Video highlights: Rick Nelson’s fringe jacket in the video is #totesgroovy. At 2:43, the camera finds Randy Meisner rocking a glorious “bowl” haircut which made him look about ten years younger than age 25. For 1971, the picture is pretty clear. The fact that the bass and guitar are attached to the speakers with the shortest wires I’ve ever seen…..seriously, if Meisner or Kemp had taken one more step forward, they’d have either unplugged their instruments or knocked over their amps like dominoes. When the level of music and talent onstage far surpasses the level of available technology….you know you are talking about a performance from the 1960s or 1970s. Sadly, today, I’d have to swap the phrases “music and talent onstage” and “available technology” to make a truthful statement. Sigh. O music, what hath become of thee?
Song highlights: Randy, Allen, and Rick’s 3-part choral harmony. Rick’s smooth, glassy lead vocal. At 2:55, Meisner hitting a sustained, glorious, swoon-worthy high note with vibrato. Check out the performance from the Mike Douglas show below:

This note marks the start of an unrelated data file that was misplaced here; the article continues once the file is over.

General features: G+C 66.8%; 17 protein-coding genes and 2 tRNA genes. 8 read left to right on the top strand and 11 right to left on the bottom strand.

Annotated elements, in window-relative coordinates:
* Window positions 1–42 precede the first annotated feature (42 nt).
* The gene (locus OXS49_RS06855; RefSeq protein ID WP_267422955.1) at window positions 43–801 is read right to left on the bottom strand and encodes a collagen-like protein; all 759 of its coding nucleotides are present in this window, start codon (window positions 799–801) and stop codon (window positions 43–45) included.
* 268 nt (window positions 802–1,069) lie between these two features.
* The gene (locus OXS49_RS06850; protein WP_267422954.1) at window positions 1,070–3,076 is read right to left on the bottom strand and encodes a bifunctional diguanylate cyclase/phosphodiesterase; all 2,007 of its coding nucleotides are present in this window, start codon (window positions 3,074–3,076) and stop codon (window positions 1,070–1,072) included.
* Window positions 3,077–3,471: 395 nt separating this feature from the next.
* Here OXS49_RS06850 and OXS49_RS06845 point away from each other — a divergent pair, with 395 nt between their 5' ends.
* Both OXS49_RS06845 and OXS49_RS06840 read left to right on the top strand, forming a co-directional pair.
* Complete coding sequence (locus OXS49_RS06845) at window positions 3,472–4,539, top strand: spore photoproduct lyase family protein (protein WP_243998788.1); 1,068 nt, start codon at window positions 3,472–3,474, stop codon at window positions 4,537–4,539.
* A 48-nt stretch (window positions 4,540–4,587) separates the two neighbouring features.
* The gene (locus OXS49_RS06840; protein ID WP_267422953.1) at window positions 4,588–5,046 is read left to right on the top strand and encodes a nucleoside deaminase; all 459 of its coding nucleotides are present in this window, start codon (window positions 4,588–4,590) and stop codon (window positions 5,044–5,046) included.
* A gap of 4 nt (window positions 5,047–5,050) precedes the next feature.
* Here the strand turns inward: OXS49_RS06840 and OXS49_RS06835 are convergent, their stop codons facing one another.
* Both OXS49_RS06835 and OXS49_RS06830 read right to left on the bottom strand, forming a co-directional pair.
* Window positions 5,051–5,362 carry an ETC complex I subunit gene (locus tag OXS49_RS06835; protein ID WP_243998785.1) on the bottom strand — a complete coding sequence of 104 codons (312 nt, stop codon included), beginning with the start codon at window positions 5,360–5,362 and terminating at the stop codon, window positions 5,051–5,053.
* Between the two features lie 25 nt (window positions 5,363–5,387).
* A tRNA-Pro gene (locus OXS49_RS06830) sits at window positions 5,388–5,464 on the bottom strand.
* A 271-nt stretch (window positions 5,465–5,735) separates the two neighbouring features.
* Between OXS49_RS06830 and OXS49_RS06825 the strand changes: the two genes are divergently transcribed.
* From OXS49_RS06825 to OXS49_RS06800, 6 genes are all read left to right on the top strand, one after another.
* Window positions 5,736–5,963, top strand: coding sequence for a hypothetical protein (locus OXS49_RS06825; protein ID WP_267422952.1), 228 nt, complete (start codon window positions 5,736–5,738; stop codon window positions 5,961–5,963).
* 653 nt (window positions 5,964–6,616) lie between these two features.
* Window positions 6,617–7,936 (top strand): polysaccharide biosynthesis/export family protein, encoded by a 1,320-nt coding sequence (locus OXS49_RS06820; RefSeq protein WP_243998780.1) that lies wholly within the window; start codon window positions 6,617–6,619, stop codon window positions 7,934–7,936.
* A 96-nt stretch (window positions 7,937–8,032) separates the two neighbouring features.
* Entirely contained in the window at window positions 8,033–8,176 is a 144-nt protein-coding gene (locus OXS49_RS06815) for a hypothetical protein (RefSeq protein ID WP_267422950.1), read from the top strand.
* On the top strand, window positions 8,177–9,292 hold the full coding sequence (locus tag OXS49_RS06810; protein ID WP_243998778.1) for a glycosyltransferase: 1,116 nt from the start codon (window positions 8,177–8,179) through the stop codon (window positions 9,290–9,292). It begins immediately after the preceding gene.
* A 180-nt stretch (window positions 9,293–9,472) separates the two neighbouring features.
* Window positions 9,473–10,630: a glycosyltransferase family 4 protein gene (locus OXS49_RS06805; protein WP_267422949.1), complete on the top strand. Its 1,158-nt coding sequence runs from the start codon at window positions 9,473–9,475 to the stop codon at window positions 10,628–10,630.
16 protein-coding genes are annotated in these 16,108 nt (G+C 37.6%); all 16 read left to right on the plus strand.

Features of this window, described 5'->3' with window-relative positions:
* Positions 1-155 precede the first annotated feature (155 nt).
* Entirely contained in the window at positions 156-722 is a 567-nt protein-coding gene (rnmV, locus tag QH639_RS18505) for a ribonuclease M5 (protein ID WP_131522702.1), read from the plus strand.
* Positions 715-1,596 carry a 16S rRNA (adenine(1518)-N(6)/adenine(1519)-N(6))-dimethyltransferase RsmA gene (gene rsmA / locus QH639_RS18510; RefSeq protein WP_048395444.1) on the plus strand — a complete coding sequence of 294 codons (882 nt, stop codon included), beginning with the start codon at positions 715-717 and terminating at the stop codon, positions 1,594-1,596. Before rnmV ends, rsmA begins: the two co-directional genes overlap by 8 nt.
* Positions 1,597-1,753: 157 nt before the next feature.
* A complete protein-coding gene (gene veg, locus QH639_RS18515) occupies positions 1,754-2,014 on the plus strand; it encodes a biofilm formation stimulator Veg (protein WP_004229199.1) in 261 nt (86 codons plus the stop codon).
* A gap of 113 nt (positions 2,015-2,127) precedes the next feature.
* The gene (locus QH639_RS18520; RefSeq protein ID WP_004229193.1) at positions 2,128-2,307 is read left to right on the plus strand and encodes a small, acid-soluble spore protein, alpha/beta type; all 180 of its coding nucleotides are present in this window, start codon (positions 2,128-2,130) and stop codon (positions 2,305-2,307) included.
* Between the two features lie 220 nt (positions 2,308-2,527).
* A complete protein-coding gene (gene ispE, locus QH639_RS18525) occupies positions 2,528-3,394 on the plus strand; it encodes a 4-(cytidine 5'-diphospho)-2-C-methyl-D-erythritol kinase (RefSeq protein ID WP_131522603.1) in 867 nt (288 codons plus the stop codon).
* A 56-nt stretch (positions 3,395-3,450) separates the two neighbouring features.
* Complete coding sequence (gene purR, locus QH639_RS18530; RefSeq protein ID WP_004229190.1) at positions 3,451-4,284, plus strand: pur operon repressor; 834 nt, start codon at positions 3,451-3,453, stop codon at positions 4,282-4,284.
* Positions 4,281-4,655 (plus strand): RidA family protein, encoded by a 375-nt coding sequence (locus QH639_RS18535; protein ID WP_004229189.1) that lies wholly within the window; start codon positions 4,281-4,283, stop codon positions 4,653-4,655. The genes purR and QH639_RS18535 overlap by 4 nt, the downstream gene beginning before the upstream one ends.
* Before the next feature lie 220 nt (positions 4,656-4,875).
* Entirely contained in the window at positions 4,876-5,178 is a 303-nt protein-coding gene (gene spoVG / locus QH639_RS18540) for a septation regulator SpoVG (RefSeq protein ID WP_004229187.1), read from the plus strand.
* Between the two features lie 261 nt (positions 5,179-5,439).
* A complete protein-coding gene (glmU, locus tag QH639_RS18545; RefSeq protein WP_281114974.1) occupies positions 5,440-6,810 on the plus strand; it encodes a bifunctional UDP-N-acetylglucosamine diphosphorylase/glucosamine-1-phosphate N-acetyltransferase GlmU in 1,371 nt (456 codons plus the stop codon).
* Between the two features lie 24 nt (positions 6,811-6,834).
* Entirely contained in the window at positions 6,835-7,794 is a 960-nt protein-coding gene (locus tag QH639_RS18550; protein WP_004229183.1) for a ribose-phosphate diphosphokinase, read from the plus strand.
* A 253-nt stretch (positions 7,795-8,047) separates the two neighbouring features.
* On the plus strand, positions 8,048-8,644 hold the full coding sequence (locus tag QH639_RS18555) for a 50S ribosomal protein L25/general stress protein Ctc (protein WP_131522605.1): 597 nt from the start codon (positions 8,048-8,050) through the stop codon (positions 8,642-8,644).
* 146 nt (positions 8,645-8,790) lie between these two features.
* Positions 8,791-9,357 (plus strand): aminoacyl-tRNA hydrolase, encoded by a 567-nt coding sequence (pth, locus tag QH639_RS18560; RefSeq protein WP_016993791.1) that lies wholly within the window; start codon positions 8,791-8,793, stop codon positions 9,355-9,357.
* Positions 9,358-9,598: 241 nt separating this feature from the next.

#3: Come On In: Disc 1, Track 1
Again, this Nelson-penned track is featured twice on the album, as the first song on both discs. On a non-musical note, something I really like about the disc 1 version is how the Troubadour announcer dude introduces Rick Nelson. On D1T1, the MC says, “Ladies and Gentlemen, the Troubadour is proud to present, Mr. Rick Nelson.”
That intro made me laugh. “Mr.” to announce a rock band? That’s something you don’t hear nowadays. Indeed, times have changed. The D2T1 performance was also the first song of the first Troubadour show, and as referenced earlier, Tom Brumley was hired pretty much that day to replace the no-show original guy. With a day to learn all of the pedal steel parts for an entire set of tunes, it’s understandable that Brumley hadn’t yet mastered the pedal steel part of “Come On In” just yet, so he just didn’t play on that song that night. However, by the time the D1T1 track was performed on the third night of shows, Brumley had by then mastered his part, thus giving the quality edge to the first track on the first disc with the inclusion of Brumley’s pedal steel part as the better version.